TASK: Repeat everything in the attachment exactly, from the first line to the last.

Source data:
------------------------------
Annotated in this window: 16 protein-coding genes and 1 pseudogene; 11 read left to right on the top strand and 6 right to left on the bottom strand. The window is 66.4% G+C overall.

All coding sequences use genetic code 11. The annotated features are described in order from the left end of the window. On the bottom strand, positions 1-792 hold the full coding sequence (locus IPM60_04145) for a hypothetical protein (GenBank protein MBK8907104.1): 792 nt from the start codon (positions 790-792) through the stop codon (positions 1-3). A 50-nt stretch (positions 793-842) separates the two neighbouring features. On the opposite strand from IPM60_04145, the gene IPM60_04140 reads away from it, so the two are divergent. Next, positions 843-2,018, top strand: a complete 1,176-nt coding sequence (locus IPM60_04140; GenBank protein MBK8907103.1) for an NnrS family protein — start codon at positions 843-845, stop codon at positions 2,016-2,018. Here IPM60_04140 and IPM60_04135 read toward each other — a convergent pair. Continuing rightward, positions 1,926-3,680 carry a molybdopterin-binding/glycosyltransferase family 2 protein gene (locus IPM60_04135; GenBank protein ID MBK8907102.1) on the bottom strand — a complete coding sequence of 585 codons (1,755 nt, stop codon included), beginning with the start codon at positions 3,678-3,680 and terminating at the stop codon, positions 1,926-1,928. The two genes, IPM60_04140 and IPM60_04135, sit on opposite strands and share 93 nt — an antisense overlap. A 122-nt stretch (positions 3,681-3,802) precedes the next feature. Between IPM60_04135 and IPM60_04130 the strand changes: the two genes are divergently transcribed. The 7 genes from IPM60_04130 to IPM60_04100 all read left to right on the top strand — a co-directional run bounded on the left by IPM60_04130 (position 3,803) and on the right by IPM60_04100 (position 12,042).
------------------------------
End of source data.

Annotated in this window: 16 protein-coding genes and 1 pseudogene; 11 read left to right on the top strand and 6 right to left on the bottom strand. The window is 66.4% G+C overall.

All coding sequences use genetic code 11. The annotated features are described in order from the left end of the window. On the bottom strand, positions 1-792 hold the full coding sequence (locus IPM60_04145) for a hypothetical protein (GenBank protein MBK8907104.1): 792 nt from the start codon (positions 790-792) through the stop codon (positions 1-3). A 50-nt stretch (positions 793-842) separates the two neighbouring features. On the opposite strand from IPM60_04145, the gene IPM60_04140 reads away from it, so the two are divergent. Next, positions 843-2,018, top strand: a complete 1,176-nt coding sequence (locus IPM60_04140; GenBank protein MBK8907103.1) for an NnrS family protein — start codon at positions 843-845, stop codon at positions 2,016-2,018. Here IPM60_04140 and IPM60_04135 read toward each other — a convergent pair. Continuing rightward, positions 1,926-3,680 carry a molybdopterin-binding/glycosyltransferase family 2 protein gene (locus IPM60_04135; GenBank protein ID MBK8907102.1) on the bottom strand — a complete coding sequence of 585 codons (1,755 nt, stop codon included), beginning with the start codon at positions 3,678-3,680 and terminating at the stop codon, positions 1,926-1,928. The two genes, IPM60_04140 and IPM60_04135, sit on opposite strands and share 93 nt — an antisense overlap. A 122-nt stretch (positions 3,681-3,802) precedes the next feature. Between IPM60_04135 and IPM60_04130 the strand changes: the two genes are divergently transcribed. The 7 genes from IPM60_04130 to IPM60_04100 all read left to right on the top strand — a co-directional run bounded on the left by IPM60_04130 (position 3,803) and on the right by IPM60_04100 (position 12,042).